The first thing I recall is being woken up by a knock on the door. It was my boyfriend’s roommate coming to tell us that a plane had flown into one of the towers of the World Trade Center. As we jumped up out of bed and ran toward the balcony off the living room, there stood the familiar tower, what seemed like just a few feet away, engulfed in flames.
My boyfriend at the time lived in what had to have been the most beautiful apartment I had ever seen. The best part of the apartment, and the boyfriend, was the balcony, with the most spectacular views of downtown Manhattan, the Twin Towers front and center. He lived in one of those new luxury high-rises on the Lower East Side. Part of the heavily financed real estate that, along with the vogue bars and millionaires moving in, would begin to set downtown Manhattan on fire. Now our burgeoning urban oasis was literally on fire. We immediately began grasping at straws. “Do you think the pilot was drunk, or maybe had a heart attack and lost control?” “No, there was probably some malfunction or something like that”. We considered every possibility from technical malfunction to human error, but never once human intention.
We decided to head to the roof to get a better view and to confirm the reality of what we were seeing, when we heard the first scream. As we stepped onto the roof, like the flip of a screen shot, there stood the towers, now both on fire. As the screams from inside the building continued, and we stood in silence among the other traumatized residents, we comforted each other by insisting that as soon as they put the fires out, everyone on the other floors would be okay. We told ourselves that because it was still relatively early, most people probably hadn’t even arrived to work yet. But the desperate sobs of the woman trying to unsuccessfully reach her husband who worked on the 99th floor assured us we were probably wrong.
I was 25 at the time, dating an older man who refused to commit, living in a 4th floor walkup with 7 roommates, all of us aspiring starving artists. Most days were spent in dingy Greenwich Village coffee shops, when they still existed, bemoaning our struggles. Just 10 hours earlier, my greatest worry in life was not being prepared for the audition scheduled on that doomed Tuesday. That moment on the roof instantly snapped me out of my self-absorbed, insulated bubble, into the jarring reality of an unpredictable world, and the fragility of life.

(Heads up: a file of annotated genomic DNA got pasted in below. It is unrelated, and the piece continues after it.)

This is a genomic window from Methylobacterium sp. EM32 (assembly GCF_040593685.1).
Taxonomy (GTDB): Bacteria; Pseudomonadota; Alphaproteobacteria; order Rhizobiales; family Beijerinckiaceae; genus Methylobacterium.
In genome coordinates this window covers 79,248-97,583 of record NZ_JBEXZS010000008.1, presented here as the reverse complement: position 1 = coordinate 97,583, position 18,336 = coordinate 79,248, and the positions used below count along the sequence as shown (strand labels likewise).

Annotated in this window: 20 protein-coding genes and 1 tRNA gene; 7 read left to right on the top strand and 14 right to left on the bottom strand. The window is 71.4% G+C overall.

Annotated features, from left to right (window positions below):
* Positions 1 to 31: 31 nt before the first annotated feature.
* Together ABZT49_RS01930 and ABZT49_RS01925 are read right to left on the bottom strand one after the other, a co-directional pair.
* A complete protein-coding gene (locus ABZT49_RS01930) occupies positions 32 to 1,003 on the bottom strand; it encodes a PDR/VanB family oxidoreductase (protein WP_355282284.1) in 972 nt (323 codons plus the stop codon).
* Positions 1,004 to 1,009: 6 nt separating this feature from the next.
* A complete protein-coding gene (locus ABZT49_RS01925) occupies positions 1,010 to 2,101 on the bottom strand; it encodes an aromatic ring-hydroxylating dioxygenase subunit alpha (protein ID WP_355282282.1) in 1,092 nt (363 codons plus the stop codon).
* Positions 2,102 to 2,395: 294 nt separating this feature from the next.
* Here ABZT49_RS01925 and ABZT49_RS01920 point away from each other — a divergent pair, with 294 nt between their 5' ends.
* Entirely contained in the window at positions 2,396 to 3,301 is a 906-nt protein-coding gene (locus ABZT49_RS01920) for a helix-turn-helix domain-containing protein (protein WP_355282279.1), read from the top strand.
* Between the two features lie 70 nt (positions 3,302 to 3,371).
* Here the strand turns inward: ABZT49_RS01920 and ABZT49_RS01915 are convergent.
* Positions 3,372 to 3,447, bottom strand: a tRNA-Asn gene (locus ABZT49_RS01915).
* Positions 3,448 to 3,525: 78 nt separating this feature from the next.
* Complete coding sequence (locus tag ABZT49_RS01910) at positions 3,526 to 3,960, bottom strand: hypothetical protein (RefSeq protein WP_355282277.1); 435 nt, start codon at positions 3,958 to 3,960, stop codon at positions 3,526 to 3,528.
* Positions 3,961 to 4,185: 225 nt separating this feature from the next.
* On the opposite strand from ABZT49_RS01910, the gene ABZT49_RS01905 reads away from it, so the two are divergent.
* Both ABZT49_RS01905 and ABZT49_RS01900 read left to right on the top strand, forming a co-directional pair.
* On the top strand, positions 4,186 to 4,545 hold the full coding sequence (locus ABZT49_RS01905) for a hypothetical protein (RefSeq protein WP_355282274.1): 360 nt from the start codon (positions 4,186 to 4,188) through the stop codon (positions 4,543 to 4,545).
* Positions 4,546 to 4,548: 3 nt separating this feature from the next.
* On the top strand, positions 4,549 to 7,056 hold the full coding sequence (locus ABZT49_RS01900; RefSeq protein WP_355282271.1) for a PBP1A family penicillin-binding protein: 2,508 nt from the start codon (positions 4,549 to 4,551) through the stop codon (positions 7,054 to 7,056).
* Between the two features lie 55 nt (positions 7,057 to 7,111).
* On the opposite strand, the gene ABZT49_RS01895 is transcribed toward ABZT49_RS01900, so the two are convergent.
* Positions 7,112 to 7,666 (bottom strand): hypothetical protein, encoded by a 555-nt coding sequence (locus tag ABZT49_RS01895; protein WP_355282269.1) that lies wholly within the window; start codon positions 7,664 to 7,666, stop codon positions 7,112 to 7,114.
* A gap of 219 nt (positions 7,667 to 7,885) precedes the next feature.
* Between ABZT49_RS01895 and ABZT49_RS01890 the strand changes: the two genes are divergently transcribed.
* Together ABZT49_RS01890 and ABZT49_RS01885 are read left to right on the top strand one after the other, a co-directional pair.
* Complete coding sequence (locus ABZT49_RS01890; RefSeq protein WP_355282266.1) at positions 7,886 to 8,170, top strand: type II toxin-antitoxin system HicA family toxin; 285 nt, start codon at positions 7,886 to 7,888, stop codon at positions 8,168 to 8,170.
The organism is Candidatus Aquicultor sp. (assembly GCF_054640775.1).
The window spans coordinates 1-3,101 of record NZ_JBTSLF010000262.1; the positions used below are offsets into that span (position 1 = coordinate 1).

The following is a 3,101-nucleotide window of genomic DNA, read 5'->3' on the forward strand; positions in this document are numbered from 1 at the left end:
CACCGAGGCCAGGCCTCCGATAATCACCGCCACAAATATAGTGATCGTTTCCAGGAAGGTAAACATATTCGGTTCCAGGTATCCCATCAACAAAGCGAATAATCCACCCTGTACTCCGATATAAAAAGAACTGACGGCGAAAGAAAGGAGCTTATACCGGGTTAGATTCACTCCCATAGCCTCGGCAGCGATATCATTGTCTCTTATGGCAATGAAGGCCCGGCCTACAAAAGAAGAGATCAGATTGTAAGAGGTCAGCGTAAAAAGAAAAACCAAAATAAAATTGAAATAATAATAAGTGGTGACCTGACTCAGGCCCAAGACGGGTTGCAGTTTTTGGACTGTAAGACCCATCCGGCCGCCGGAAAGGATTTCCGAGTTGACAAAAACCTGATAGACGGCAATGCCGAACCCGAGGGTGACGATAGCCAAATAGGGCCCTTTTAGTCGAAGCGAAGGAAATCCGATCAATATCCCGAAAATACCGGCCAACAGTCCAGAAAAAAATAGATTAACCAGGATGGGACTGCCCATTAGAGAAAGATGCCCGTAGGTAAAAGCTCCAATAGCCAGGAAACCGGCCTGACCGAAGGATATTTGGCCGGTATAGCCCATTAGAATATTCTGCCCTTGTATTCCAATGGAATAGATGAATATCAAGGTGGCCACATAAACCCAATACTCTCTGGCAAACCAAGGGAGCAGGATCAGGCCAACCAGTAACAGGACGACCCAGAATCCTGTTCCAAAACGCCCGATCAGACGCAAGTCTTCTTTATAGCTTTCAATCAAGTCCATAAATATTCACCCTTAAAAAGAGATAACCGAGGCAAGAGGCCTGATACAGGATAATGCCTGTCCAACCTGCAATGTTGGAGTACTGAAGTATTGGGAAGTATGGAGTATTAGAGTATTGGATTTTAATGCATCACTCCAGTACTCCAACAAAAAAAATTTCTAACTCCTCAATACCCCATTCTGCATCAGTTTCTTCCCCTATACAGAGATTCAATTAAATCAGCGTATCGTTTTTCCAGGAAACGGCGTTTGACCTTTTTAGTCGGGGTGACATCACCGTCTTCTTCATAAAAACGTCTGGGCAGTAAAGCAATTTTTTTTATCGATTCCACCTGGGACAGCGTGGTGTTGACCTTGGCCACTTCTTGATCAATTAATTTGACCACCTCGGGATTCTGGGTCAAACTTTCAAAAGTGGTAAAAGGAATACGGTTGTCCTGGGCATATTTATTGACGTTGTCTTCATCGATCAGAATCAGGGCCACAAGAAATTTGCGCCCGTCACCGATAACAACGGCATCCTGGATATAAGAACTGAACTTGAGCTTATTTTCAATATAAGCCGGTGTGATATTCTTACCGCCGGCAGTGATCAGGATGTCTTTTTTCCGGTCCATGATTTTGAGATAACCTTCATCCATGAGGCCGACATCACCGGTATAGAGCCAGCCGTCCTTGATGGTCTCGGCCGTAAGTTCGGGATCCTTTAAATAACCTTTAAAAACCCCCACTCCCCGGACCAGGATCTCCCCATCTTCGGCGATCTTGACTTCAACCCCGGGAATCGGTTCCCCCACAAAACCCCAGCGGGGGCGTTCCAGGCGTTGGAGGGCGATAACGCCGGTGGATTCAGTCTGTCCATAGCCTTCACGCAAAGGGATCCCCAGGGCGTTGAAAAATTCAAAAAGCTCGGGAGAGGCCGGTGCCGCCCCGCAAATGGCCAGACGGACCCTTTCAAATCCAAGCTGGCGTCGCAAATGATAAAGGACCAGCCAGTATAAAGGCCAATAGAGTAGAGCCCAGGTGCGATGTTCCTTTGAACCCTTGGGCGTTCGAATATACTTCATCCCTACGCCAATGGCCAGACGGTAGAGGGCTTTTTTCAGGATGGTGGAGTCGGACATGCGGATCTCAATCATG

When we heard the news about the attack on the pentagon was when shock turned to panic, and the realization that we were under attack set in. This isn’t supposed to happen in real life, at least not here. How spoiled and out of touch we were. Hours later, when the boyfriend asked me to leave because he was having friends over, I left the apartment in a daze. Almost dissociated, I walked down the empty streets in the blackened fog toward the building where the audition was being held, just in the unlikely case this wasn’t really happening. An attempt to will myself awake from what I hoped was just a dream perhaps? I remember walking, zombie-like, as such odd and inexplicable feelings washed over me. I felt devastating guilt for not having done anything, for being at a safe distance just watching while thousands of people were dying. Why didn't I do anything? I know that was irrational, but at that time it felt very real. Watching the buildings crumble in slow motion, countless souls among them, is an image that I will never be able to erase. It’s an image that I don’t want to erase. And it’s a day that I don’t want to forget. It would be an insult to the thousands who lost their lives, those who lost their loved ones, and those who lost their innocence on that day. It’s a reminder that at any moment, anything can happen. Of course, at times we will forget, and as humans it’s in our nature to complain about the little annoyances of everyday life. We’re wired to produce and cast our own personal dramas and we likely won’t stop doing that altogether. But by remembering the horrors of past, like 9/11, and the ones that are happening right now all over the world, maybe we’ll remember to make the most of each impermanent moment we have and respect what, despite all, is the beauty of life.
Allison Abrams is a licensed psychotherapist in private practice and a mindfulness coach with the NY division of Leading Minds Executive Coaching. If you are an individual interested in learning how therapy can help you achieve your goals, contact Allison at GoodTherapy.org. If you work for an organization that can benefit from executive coaching and mindfulness, call to inquire about Leading Minds Executive Coaching services.